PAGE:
‘Observer’ sits down with local best-selling author


Pekkanen’s fourth novel, The Best of Us, will be released April 9.

By Lara Fu, News Editor

Many students dabble in writing throughout their years in school, whether it be through English class, writing for the literary magazine or the school newspaper. Sarah Pekkannen, an author living in Bethesda, has always loved writing. She made the transition from occasional student journalist to professional newspaper journalist to freelance writer and finally, to the author of three bestselling novels, with a fourth one to be released April 9.

Below is an interview with Pekkannen, covering topics from life in high school to her experiences as an investigative journalist to her upcoming book.

Q: What is your new book about, and who is the intended audience?

A: My new book is titled The Best of Us, and it’s the story of four friends from college who reunite for a vacation in Jamaica. They stay at a luxury villa and it’s this vacation they all desperately need for one reason or another, but as they arrive they learn there is a hurricane arriving. There is this turmoil that reflects all the turmoil inside each of them, because each have something that they’re dealing with. The intended audience is generally women, from teenagers to older women.

Q: Did you do any writing in high school or college?

A: I went to school at Bethesda-Chevy Chase (B-CC), and I did a little bit of writing for the paper, but not much at all. I went on to the University of Wisconsin-Madison, but I technically graduated from the University of Maryland. After I graduated, I worked for a bunch of newspapers, including the Baltimore Sun. When I had my first child, I turned to freelance, and after my second child I turned to fiction. I’ve always wanted to be a writer, and it was just the form that shifted.

Q: Your bio on your website mentions you worked on Capitol Hill as a journalist. How was that experience? Any funny or memorable stories?

A: One story I am pretty proud of is when I covered a very corrupt congresswoman. She was crazy; she would set up a scholarship fund for impoverished children and use the money to buy mink coats. I investigated her for a year, and she ended up getting booted out of office. There were federal investigations against her. But I felt that Capitol Hill was very combative, and I didn’t like that; it didn’t fit my personality. I love writing about ordinary people, because everyone can relate to that. I like writing about ordinary people who have extraordinary stories to tell.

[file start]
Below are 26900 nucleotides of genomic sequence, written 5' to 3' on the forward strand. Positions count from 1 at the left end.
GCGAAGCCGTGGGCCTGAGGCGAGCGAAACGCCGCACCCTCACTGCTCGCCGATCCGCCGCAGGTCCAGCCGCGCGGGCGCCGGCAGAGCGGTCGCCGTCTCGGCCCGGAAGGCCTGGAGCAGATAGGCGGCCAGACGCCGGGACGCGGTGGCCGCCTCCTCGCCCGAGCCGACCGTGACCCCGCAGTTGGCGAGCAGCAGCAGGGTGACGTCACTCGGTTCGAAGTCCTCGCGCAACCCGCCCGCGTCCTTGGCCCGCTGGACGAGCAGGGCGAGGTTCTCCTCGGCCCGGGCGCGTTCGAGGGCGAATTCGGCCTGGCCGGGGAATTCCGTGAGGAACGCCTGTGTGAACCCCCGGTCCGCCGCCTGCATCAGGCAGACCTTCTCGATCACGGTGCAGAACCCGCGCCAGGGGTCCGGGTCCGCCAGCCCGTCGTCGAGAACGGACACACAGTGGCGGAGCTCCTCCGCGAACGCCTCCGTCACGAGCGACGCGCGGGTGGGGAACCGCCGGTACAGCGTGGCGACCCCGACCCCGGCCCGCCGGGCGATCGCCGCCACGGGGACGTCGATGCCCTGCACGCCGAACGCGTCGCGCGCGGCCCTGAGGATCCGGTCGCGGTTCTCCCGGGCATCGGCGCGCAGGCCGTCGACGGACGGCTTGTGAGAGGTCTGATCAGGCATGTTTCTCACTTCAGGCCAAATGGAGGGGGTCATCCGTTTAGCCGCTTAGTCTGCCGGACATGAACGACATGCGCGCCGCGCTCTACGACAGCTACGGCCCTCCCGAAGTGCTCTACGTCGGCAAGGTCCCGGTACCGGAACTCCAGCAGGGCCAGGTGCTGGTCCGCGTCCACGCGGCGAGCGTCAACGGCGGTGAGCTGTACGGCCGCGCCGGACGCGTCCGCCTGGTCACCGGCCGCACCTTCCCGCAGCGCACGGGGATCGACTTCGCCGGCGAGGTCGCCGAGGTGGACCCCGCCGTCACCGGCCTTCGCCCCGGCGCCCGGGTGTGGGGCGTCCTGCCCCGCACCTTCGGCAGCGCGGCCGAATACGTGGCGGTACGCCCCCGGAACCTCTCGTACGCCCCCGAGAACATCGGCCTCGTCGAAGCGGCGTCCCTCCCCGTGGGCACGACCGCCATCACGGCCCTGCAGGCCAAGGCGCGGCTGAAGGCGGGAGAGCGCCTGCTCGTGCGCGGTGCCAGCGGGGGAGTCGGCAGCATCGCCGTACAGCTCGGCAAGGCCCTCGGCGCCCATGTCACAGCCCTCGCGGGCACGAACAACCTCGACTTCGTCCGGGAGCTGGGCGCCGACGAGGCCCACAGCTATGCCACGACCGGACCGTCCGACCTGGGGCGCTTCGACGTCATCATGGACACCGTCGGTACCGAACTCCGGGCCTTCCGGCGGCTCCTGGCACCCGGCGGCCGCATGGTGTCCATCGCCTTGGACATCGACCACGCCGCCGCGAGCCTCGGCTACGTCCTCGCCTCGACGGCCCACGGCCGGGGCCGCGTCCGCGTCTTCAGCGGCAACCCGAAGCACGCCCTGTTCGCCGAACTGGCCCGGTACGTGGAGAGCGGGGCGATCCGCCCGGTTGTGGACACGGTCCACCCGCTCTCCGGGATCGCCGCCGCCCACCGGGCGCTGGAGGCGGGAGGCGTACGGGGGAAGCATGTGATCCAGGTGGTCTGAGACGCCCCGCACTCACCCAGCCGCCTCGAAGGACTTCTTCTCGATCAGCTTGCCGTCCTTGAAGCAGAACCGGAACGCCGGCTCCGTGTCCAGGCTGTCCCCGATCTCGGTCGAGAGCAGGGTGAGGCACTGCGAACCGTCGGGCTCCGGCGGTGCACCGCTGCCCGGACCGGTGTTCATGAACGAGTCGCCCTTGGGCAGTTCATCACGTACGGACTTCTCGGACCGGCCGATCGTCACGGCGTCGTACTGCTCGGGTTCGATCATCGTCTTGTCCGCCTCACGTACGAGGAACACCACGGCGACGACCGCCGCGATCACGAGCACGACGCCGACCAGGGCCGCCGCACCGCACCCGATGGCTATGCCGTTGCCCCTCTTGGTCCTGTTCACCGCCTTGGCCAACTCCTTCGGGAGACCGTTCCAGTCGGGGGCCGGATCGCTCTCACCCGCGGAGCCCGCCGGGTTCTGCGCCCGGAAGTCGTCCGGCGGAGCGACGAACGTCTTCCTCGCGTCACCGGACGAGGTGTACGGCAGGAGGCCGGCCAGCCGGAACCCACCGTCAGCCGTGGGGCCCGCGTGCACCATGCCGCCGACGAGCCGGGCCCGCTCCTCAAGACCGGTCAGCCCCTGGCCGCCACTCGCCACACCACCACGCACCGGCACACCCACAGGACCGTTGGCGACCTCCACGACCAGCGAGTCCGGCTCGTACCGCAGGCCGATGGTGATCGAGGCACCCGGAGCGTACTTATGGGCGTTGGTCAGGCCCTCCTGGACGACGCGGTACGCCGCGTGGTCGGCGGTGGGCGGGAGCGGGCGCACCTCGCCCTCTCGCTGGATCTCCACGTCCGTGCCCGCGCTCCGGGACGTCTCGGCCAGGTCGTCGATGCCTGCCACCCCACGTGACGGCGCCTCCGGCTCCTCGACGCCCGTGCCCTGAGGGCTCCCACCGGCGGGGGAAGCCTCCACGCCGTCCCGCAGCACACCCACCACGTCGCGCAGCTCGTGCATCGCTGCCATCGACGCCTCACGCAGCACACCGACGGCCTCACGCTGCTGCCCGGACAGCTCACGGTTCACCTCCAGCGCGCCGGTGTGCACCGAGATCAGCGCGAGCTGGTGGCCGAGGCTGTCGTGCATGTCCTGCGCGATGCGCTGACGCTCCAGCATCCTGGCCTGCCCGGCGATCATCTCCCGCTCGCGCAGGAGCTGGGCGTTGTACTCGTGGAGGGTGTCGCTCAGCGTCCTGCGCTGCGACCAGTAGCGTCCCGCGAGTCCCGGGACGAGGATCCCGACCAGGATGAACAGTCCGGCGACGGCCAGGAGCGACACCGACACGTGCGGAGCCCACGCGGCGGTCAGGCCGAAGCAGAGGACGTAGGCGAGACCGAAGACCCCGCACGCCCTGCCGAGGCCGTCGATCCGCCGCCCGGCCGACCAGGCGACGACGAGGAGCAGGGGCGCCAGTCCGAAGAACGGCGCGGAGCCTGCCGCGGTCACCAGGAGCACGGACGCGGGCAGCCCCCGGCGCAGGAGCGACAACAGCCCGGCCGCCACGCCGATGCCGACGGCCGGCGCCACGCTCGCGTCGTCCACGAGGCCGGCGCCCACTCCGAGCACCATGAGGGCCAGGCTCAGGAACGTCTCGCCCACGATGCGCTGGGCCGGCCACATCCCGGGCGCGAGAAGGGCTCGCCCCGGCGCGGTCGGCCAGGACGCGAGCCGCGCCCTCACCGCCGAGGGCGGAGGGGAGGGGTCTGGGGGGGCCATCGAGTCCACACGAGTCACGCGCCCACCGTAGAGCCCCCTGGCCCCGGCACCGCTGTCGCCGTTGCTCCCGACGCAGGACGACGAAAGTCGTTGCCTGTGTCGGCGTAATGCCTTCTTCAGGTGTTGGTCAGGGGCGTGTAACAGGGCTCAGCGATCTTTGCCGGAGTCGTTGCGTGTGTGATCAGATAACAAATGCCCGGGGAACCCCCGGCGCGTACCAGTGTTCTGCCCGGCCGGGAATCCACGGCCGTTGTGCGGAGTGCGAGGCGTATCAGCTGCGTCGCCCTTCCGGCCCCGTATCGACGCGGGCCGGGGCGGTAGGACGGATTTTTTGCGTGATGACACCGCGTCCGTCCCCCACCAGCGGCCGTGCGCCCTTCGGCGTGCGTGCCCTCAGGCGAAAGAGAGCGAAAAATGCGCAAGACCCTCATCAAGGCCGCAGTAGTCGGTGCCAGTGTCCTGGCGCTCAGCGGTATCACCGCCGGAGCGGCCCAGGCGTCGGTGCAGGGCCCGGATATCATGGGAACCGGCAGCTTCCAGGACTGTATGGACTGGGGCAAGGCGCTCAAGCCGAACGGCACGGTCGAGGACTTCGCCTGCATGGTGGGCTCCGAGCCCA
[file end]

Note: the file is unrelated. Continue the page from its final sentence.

Q: How has living in Maryland influenced your writing?

A: Our area plays a part in all of my stories. I love working in cameos of places I’ve visited, restaurants I like, playgrounds I’ve brought my children to. All of my characters have a connection to Maryland, including The Best of Us, because two characters are from the D.C. area. My first book, The Opposite of Me, was mostly based in Maryland, but all of my books are connected to Maryland.

Q: Where else do you draw inspiration from for your books? Do you have any particular subjects that you most enjoy writing about?

A: Conversations with friends, things I observe, things I read. Getting ideas for books is like soup; you have a pinch of this, a dash of this, add some conflict, you let it simmer and see what it turns into. I tend to do a lot of research for my books too, probably since I have a background as a journalist.

Q: What is your process or method for writing a book?

A: My process has changed. I usually outline first, but I outline more rigidly when I get strict deadlines for my books. For my third book [These Girls], I had index cards all color-coded, but for The Best of Us, I didn’t really outline it at all, I just let it flow. Understanding the basics is good whether or not you utilize them.

Q: How do you balance being both a mom and a writer?

A: Right now, I am at swim lessons with my three kids, and I just called Domino’s to order dinner. I have my laptop here, and I am working on a book. I just write whenever I have a snatch of time. I really blend the writing into my life.

Q: What was your time at B-CC like?

A: It was good; it’s changed so much, and it’s grown, and the school looks so different now. One of my best memories was being on the field hockey team, and I still remember Churchill always beating us—still a little bitter about that!

Q: Of the books you’ve published so far, which one is your favorite, and why?

A: My editor’s favorite is The Best of Us, and I think it may be mine too. It was just the easiest to write, and I felt more confident about it.

Q: Do you have any tips for aspiring journalists or writers?

A: I would just say write as much as you can. Writing is like exercise, because you have to do it consistently to get the results. Write anywhere, keep journals, write for your school paper, do whatever you can to get the experience.